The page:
At the economic level, the HIV pandemic has significant implications for productivity, labor force participation, and economic growth. HIV/AIDS disproportionately affects individuals in their prime working years, leading to increased morbidity, mortality, and disability among the workforce. The loss of skilled workers and productive members of society not only reduces labor supply but also undermines human capital development and economic productivity, hindering efforts to achieve sustainable development goals.

Moreover, the direct and indirect costs of HIV/AIDS impose a heavy economic burden on individuals, families, communities, and governments. The high costs of antiretroviral therapy (ART), healthcare services, and supportive care place a strain on already overstretched healthcare systems, diverting resources away from other essential health priorities. Additionally, the loss of income and productivity resulting from illness, disability, and premature death further exacerbates poverty and inequality, trapping affected individuals and families in a cycle of socioeconomic deprivation.

Furthermore, the HIV pandemic has implications for macroeconomic stability, fiscal sustainability, and development financing. The economic costs of HIV/AIDS, including healthcare expenditures, lost productivity, and social welfare spending, can have far-reaching consequences for government budgets and public finances, particularly in low- and middle-income countries with limited resources and fragile health systems.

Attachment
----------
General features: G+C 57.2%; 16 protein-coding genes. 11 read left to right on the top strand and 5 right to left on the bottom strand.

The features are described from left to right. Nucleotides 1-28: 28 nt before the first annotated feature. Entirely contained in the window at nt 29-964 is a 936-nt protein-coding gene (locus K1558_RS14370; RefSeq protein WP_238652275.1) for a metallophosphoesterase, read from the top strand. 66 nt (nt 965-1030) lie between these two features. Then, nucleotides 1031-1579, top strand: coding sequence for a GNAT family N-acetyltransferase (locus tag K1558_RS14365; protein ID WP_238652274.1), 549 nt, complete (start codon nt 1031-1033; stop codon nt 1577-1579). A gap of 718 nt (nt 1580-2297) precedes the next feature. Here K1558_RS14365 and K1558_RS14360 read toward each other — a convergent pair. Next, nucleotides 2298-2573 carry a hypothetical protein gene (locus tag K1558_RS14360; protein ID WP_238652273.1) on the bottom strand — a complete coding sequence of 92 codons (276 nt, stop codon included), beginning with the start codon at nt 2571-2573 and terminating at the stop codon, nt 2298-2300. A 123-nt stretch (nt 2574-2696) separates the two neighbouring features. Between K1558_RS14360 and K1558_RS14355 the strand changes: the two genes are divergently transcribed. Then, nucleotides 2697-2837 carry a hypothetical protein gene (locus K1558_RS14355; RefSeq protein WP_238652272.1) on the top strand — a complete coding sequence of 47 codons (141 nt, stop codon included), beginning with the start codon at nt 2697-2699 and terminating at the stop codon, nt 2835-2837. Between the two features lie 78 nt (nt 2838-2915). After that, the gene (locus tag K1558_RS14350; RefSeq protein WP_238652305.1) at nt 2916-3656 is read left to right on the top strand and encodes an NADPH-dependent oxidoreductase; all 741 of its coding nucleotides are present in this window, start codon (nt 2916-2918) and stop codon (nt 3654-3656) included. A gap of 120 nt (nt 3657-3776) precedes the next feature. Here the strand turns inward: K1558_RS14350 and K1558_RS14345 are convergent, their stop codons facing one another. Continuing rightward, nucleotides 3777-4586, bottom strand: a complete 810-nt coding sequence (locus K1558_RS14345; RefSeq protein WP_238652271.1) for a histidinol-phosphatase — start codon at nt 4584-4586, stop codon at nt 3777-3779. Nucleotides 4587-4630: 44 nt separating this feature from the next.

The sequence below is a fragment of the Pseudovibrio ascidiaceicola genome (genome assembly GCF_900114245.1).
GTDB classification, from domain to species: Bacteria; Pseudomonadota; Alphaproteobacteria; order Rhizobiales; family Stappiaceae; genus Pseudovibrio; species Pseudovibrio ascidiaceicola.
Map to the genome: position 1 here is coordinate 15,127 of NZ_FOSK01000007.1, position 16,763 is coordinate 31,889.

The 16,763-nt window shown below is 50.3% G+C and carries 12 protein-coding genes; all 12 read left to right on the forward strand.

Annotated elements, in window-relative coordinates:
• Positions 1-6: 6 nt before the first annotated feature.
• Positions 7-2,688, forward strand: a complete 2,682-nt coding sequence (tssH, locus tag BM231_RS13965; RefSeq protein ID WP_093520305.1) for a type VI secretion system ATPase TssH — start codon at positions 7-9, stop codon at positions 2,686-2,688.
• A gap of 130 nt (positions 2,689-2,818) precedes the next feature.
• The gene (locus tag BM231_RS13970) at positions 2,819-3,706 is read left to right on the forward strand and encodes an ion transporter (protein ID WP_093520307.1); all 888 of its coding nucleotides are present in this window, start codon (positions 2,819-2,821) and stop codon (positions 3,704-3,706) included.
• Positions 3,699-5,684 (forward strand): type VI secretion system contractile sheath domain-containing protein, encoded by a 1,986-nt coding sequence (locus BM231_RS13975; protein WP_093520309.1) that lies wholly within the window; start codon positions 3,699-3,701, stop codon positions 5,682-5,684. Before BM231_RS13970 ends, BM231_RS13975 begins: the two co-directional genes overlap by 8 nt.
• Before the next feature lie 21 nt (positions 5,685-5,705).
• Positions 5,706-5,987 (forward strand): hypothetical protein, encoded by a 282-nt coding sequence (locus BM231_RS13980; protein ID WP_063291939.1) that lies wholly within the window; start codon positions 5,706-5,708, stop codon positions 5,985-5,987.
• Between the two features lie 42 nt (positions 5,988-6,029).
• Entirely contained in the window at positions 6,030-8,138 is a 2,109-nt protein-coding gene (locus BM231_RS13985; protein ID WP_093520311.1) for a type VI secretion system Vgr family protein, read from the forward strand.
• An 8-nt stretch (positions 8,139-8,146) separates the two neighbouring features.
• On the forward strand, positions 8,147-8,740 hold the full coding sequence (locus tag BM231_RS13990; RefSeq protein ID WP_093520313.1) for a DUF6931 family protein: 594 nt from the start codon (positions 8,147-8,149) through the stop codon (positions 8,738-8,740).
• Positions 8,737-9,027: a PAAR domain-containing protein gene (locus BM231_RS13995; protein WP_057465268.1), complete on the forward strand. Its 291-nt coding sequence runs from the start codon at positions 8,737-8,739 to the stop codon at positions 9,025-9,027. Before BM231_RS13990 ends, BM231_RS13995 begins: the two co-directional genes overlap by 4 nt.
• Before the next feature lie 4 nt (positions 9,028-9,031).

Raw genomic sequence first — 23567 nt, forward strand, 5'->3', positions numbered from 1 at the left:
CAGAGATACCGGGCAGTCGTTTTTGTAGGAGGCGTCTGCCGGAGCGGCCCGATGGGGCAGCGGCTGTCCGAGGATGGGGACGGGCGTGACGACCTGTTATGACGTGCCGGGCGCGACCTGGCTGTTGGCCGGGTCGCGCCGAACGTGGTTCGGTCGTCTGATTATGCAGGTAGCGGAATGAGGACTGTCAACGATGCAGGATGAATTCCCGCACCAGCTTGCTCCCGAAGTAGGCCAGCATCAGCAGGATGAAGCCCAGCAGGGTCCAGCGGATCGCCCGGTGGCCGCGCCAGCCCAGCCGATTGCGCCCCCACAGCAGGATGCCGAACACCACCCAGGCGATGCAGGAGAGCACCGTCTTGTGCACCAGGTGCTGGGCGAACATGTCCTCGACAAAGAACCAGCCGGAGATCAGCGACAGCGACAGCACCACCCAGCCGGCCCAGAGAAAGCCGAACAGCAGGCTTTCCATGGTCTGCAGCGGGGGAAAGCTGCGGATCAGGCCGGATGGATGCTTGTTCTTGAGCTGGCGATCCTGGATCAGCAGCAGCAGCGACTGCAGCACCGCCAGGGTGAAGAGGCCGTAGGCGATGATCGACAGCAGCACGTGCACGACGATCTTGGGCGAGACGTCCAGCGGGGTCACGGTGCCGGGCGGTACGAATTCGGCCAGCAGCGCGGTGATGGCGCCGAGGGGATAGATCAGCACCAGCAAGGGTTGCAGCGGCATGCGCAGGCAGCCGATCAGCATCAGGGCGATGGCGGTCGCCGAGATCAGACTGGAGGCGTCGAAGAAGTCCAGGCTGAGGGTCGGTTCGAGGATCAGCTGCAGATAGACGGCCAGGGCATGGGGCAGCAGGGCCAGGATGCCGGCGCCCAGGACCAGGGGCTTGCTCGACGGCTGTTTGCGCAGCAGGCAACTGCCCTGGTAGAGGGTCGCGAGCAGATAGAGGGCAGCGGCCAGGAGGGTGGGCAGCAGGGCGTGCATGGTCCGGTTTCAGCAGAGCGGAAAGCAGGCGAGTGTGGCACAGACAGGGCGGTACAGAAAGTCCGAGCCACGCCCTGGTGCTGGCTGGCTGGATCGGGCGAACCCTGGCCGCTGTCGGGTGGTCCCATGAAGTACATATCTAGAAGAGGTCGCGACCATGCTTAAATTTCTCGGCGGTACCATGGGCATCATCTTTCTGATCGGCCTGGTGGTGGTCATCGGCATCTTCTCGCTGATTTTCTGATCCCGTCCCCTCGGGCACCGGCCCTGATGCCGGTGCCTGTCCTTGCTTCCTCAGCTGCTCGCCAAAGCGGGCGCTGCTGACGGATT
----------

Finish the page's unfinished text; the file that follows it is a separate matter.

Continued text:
The diversion of funds away from essential social services such as education, infrastructure, and poverty alleviation programs can impede progress towards achieving broader development objectives, perpetuating cycles of poverty and inequality.

Q.2 Sketch the HIV/AIDS vulnerability of workers in the unorganized sector.

Q.3 Highlight the Awareness/ Acceptance / Action Model to address stigma and discrimination. Q.4 Enlist and explain the elements of the value of teachership in social work.

Q.5 Discuss some of the potential resource providers in social work practice.

Q.6 List and explain some of the major elements of strengths-based practice.

Q.7 Examine the value of competence reflected in the code of ethics for social workers.

Q.8 How can loyalty towards profession be nurtured in social work ?

Q.9 Identify certain socio-cultural factors that increase the vulnerability to HIV infection.

Q.10 Highlight the necessary judicial response for maintaining confidentiality of the status of PLHA in India.

Q.11 Discuss the components of post-test counselling vis-a-vis HIV.

Q.12 Elucidate on the HIV vulnerability among 10 MSM.

Q.13 Discuss the history and controversial theories on the origin of HIV and AIDS.

Q.14 What do you mean by stigma ? Illustrate stigma and discrimination in the context of family and workplace.

Q.15 Highlight the challenges faced while developing communication strategies for HIV and AIDS prevention.